Fear and violence in the heartland of the Naples Mafia
Think of gangsters in the movies and you probably come up with images of the Mafia crime dynasty in the Godfather movies, of Al Pacino strutting in a flashy white suit in Scarface or of Scorsese’s brash mobsters in Goodfellas. There’s blood-soaked violence in these films, of course, but the brutality usually comes with a giddy rush of excitement and its perpetrators tend to give off a whiff of dangerous glamour.
There is nothing remotely cool or charismatic, however, about the mobsters who feature in the stunning new Italian crime movie Gomorrah, which depicts the squalid workings of organised crime in the suburbs of Naples with matter-of-fact realism and none of the bravura flourishes you usually get in Hollywood’s films about the Mafia.
Recently nominated as Italy’s entrant for Best Foreign Language Film at next year’s Oscars, Gomorrah is based on a bestselling book by Roberto Saviano, who has been living under police protection since the publication of his ‘non-fiction novel’. The title is a pun on the Biblical city of sin (twinned with Sodom) and on the name of the Camorra, the Neapolitan crime network, a century older than the Sicilian Mafia, which makes more money and kills more people than any other criminal organisation in the world.
Written and directed by Matteo Garrone, the film shows how the Camorra, or ‘la Sistema’ (the System) exerts its terrifying hold on Naples and the surrounding region by weaving together five stories taken from Saviano’s book. The subjects of these strands aren’t the leading mafiosi but rather people caught up, for the most part, in the dealings of the lower reaches of the underworld in the neighbourhood known as Scampìa.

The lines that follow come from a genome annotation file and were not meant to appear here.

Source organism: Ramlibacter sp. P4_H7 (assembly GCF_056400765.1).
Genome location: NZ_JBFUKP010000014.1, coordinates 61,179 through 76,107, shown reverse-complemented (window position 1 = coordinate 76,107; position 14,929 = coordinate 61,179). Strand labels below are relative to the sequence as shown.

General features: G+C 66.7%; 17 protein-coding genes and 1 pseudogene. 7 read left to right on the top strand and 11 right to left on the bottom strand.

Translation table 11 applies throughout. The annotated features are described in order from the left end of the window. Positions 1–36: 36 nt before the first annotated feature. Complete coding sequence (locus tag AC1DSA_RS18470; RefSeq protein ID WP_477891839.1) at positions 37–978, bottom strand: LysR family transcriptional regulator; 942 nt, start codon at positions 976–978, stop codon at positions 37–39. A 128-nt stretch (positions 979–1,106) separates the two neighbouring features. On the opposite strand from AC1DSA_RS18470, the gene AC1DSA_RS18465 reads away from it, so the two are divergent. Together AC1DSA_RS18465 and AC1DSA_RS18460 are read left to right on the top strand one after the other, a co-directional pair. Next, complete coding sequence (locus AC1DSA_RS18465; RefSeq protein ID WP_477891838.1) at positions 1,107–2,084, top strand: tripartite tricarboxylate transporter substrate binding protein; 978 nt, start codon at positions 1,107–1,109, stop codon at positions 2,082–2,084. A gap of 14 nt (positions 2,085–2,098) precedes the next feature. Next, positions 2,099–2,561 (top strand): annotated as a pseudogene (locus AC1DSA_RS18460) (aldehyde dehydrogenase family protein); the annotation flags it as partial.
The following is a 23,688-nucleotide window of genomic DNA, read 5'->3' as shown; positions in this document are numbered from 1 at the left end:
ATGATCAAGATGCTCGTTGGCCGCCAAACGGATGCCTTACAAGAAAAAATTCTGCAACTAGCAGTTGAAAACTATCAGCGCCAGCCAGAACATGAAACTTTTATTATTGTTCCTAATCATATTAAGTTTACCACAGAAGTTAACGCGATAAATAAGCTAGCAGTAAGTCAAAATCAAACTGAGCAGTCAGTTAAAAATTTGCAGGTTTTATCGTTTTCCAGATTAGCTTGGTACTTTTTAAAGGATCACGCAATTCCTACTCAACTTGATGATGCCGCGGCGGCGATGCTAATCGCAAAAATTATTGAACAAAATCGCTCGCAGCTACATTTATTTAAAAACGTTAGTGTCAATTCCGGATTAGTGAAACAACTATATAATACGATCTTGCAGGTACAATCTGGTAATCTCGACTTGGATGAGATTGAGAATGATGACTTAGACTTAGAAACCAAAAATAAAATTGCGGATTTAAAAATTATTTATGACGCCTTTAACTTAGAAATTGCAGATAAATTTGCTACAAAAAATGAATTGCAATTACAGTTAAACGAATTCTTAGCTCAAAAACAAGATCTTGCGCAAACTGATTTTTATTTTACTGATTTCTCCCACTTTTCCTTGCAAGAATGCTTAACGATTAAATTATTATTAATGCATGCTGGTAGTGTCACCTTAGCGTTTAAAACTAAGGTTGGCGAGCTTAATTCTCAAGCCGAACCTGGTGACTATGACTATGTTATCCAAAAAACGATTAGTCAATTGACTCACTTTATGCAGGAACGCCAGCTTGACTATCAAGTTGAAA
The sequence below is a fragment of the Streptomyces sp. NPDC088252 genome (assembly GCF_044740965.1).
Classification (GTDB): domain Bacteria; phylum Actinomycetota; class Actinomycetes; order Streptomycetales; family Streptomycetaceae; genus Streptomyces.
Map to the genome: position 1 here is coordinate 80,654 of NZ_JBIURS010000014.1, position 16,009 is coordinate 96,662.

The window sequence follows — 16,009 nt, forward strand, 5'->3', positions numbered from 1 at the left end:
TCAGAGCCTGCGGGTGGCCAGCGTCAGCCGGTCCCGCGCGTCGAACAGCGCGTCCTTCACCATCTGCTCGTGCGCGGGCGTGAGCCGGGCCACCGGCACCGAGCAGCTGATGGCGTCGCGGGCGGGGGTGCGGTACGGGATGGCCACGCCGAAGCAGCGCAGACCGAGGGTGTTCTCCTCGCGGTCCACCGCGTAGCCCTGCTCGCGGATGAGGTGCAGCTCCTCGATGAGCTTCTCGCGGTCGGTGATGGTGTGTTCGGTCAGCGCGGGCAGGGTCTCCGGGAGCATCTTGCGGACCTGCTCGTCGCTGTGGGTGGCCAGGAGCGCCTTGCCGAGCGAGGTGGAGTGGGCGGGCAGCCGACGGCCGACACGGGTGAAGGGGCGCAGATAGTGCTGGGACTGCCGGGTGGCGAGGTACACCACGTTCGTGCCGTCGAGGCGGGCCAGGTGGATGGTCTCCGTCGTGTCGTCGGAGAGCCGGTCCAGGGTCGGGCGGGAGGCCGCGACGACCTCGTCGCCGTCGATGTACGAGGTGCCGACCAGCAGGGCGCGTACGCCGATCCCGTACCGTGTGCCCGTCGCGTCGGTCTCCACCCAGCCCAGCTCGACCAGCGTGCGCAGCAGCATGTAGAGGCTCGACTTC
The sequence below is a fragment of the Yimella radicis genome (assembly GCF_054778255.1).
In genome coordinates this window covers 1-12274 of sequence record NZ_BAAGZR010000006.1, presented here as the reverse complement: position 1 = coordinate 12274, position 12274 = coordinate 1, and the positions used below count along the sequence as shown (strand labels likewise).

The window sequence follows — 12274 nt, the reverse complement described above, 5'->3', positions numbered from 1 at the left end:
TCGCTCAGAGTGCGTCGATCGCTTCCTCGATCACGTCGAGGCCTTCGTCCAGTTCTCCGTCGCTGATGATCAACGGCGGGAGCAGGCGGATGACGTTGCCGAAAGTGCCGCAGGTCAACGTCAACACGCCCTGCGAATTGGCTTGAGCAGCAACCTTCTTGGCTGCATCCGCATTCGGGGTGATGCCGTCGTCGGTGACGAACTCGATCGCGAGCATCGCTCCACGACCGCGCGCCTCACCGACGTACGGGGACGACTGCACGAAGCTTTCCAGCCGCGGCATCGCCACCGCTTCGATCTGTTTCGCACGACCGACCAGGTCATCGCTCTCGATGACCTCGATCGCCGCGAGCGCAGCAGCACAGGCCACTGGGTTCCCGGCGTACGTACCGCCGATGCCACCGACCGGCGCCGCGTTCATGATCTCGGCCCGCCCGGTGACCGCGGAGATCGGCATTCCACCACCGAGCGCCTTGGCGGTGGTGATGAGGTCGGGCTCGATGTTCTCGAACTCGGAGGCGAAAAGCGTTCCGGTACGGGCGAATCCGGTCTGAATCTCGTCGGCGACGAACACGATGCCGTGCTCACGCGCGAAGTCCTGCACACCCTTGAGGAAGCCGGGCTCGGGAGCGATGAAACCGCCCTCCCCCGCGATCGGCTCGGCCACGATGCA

Don Ciro is a middle-aged, cautious accountant who scurries about the warren-like passages of the district’s huge 1960s housing blocks, known as ‘Vele’ or Sails because of their shape, in order to deliver funds to the families of jailed gang members.
Totò is a 13-year-old boy who gets initiated into one of the clans and finds himself on the opposite side to his best friend.
Marco and Ciro are a pair of cocky delinquents who fancy themselves as criminal big shots and model themselves on Pacino’s anti-hero in Scarface. “I’m Tony Montana”, they brag before they get their inevitable comeuppance.
Roberto, the nearest the film has to a moral compass, is a university graduate who gets taken under the wing of a suave, linen-suit wearing businessman who deals in the dumping of toxic waste (one of the Camorra’s most lucrative enterprises).
And Pasquale is a skilled tailor who works for a Mafia-protected business producing haute couture fashion but gets tempted by an offer to pass on his know-how to Chinese rivals.
Gomorrah shows us a crime-riddled society where life can be snuffed out at any moment. In this respect, it resembles the Brazilian film City of God, which portrayed ferocious teenage drug-gangs in one of Rio de Janeiro’s teeming slums. But whereas City of God director Fernando Meireilles aped the energy and bravado of Scorsese with jump cuts, freeze frames and split screen effects, Gomorrah is closer to the mood of Alan Clarke’s 1988 BBC TV film Elephant, which observed a series of random sectarian killings in Northern Ireland with cool detachment.
The violence in Gomorrah is shocking, but there’s none of the exhilaration you find in films like Scarface or Goodfellas or City of God. Instead, what you get is a terrible, gut-clenching sense of clammy dread.